Women in Business
INSIGHTS e-News for Women in Business
4 Questions to Help You Apply for Federal Contracts
Choose more e-News Articles by Category
- Better Management
- Your Well-Being
- At Your Fingertips
Subscribe to Healthcare eNewsletters  Insights eNews
Get helpful articles like this sent automatically to your inbox every month.
Subscribe today
Insights Magazine
Business Insights for Women
PNC INSIGHTS Magazine Spring/Summer 2014 Issue
In-depth articles and tips
View Online
View / Print pdf

Business owners need serious preparation to become government contractors.

The federal government has a goal of directing 23 percent of all contracted dollars to small businesses. But getting a share of that money can be challenging. Many experts suggest that it can take as long as two years to land your first contract.

Business owners "are good at what they do, but that doesn't mean they understand how to respond to a government solicitation," says Diana Dibble Kurcfeld, whose company, Design To Delivery, Inc., based in Bethesda, Md., helps clients navigate through the entire procurement process.

She suggests asking yourself these questions as you consider government contracting:

  1. Is the government buying what I sell? To find out, attend industry events put on by agencies and government contractor associations.
  2. Am I ready for this? "If you're a young company, you need to build up your performance before you approach the government for contracts," Kurcfeld says. Consider where you'll find the additional staff to complete the project and how you'll finance those hires and the inventory and equipment you may need to perform the work.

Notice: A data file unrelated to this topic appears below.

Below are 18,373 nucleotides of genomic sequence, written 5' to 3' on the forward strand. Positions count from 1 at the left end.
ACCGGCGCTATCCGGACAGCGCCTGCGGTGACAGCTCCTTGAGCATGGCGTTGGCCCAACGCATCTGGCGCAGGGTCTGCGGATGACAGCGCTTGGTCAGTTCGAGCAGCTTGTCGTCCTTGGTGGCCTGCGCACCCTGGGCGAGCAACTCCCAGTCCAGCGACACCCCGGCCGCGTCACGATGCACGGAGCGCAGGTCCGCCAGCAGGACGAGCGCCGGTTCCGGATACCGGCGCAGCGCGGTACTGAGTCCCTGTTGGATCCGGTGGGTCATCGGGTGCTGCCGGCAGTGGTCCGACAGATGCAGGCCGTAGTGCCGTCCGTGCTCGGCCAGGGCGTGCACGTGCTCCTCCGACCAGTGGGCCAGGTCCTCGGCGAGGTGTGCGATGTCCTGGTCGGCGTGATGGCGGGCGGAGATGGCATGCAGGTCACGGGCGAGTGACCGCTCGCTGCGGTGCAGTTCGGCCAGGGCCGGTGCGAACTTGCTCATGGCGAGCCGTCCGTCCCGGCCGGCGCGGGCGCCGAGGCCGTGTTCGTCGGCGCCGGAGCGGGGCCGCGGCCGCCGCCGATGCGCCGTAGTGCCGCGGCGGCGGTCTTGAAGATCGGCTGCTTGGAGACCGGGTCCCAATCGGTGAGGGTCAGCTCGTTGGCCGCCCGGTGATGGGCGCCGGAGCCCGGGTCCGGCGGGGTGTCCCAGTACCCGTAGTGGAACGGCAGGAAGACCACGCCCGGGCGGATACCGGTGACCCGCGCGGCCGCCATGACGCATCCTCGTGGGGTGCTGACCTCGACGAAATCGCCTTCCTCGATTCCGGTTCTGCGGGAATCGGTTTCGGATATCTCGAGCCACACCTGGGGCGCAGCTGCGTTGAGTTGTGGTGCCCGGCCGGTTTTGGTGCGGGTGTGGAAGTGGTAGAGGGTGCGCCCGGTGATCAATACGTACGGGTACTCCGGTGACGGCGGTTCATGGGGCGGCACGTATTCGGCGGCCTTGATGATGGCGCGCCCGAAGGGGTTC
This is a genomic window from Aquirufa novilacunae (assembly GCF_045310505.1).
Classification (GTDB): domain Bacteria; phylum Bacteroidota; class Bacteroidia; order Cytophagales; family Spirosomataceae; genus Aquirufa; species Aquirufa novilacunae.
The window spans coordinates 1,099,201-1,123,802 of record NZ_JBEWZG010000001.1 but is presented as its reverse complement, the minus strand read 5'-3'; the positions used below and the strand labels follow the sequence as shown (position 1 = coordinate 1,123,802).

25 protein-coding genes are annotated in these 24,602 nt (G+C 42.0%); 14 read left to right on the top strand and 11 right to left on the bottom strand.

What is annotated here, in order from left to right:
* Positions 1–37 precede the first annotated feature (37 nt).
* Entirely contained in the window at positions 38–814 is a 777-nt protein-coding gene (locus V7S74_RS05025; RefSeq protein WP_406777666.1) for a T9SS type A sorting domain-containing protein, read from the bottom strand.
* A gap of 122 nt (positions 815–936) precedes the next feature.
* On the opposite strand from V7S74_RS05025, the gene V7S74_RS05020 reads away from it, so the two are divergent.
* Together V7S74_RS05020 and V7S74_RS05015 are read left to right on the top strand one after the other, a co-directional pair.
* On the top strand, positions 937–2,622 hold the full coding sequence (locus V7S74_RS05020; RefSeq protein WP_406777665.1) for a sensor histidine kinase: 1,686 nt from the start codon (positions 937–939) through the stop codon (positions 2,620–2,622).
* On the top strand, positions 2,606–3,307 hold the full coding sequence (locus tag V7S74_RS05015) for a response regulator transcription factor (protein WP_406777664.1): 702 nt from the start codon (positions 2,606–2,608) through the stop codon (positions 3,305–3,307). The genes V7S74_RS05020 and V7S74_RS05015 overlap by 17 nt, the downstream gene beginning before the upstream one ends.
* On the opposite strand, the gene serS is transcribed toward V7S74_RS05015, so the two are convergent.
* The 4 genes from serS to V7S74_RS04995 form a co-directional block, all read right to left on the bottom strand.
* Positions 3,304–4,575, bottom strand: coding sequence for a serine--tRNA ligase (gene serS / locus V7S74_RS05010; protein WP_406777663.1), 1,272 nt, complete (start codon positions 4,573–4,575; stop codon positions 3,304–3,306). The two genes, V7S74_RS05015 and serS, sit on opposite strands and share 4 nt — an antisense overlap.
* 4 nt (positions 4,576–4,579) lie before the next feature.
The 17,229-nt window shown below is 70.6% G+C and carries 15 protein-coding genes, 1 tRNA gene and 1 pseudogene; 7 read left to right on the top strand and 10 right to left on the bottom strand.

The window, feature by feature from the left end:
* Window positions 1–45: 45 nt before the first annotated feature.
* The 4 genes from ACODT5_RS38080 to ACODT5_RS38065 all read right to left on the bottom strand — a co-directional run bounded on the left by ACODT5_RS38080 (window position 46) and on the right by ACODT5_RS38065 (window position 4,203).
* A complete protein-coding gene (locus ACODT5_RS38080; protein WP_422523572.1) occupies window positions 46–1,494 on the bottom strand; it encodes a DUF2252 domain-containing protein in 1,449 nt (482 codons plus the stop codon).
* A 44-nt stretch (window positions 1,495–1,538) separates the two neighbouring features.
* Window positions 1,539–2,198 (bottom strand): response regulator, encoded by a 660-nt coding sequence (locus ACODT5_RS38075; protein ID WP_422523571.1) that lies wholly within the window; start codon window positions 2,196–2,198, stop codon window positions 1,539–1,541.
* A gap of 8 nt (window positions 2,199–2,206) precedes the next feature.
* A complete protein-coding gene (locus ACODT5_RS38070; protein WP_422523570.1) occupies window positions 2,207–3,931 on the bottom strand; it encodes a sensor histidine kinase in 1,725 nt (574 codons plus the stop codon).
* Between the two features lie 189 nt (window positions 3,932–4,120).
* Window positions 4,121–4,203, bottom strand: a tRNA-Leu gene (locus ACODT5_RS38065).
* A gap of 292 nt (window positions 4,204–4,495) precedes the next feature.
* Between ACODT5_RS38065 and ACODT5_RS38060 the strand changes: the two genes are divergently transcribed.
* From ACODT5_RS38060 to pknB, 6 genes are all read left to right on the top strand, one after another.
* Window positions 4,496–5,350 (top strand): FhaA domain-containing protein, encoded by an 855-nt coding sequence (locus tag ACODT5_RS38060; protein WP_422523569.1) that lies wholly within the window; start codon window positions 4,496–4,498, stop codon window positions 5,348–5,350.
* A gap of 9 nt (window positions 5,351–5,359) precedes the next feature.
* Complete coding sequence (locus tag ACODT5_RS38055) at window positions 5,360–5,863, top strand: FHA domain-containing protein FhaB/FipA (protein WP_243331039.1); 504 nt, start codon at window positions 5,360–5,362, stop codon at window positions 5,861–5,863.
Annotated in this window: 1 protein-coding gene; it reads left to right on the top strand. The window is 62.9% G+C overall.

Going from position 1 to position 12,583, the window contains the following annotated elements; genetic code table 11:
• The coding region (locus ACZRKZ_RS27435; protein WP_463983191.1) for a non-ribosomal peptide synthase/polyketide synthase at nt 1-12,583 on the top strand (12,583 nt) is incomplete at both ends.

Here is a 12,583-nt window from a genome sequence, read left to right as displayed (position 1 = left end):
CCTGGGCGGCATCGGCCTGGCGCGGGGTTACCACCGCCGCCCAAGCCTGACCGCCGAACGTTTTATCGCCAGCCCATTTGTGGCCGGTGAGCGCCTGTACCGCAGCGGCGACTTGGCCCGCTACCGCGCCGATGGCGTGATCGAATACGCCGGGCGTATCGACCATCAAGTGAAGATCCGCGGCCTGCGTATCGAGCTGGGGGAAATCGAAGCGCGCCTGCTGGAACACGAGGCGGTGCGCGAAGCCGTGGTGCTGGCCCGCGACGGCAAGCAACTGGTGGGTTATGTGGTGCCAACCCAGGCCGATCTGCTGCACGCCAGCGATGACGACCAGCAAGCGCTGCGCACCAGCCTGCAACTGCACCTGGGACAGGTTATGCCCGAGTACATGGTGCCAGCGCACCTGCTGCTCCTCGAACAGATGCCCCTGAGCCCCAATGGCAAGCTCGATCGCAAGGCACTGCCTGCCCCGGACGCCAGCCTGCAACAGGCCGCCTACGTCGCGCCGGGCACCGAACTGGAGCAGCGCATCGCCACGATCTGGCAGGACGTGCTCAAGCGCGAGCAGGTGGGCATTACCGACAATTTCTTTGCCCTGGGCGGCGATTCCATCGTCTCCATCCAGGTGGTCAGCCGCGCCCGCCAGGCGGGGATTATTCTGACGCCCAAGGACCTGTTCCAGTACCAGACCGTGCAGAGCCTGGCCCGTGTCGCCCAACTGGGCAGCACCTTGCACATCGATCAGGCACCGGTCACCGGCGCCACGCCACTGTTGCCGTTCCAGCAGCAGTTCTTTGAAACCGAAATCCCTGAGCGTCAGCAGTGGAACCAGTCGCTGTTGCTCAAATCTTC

3. How am I marketing myself? You'll need to bring yourself to the attention of government purchasing agents, program managers and contracting officers. They want to do their jobs well; explain how you'll help them do that.
  4. Do I need help? A firm like Kurcfeld's can be especially helpful when you're responding to your first government RFP, or request for proposal. That's also true if you're going after a new line of business or expanding the services you offer to government agencies.

For more information, read the full Insights article or listen to Editor Beth Marcello's podcast interview with Diana Dibble Kurcfeld, or read Diana's story as one of PNC's Women Who Achieve.

 


The article you read was prepared for general information purposes by McMurry. These articles are for general information purposes only and are not intended to provide legal, tax, accounting or financial advice. PNC urges its customers to do independent research and to consult with financial and legal professionals before making any financial decisions.These articles may provide reference to Internet sites as a convenience to our readers. While PNC endeavors to provide resources that are reputable and safe, we cannot be held responsible for the information, products, or services obtained on such sites and will not be liable for any damages arising from your access to such sites. The content, accuracy, opinions expressed, and links provided by these resources are not investigated, verified, monitored or endorsed by PNC.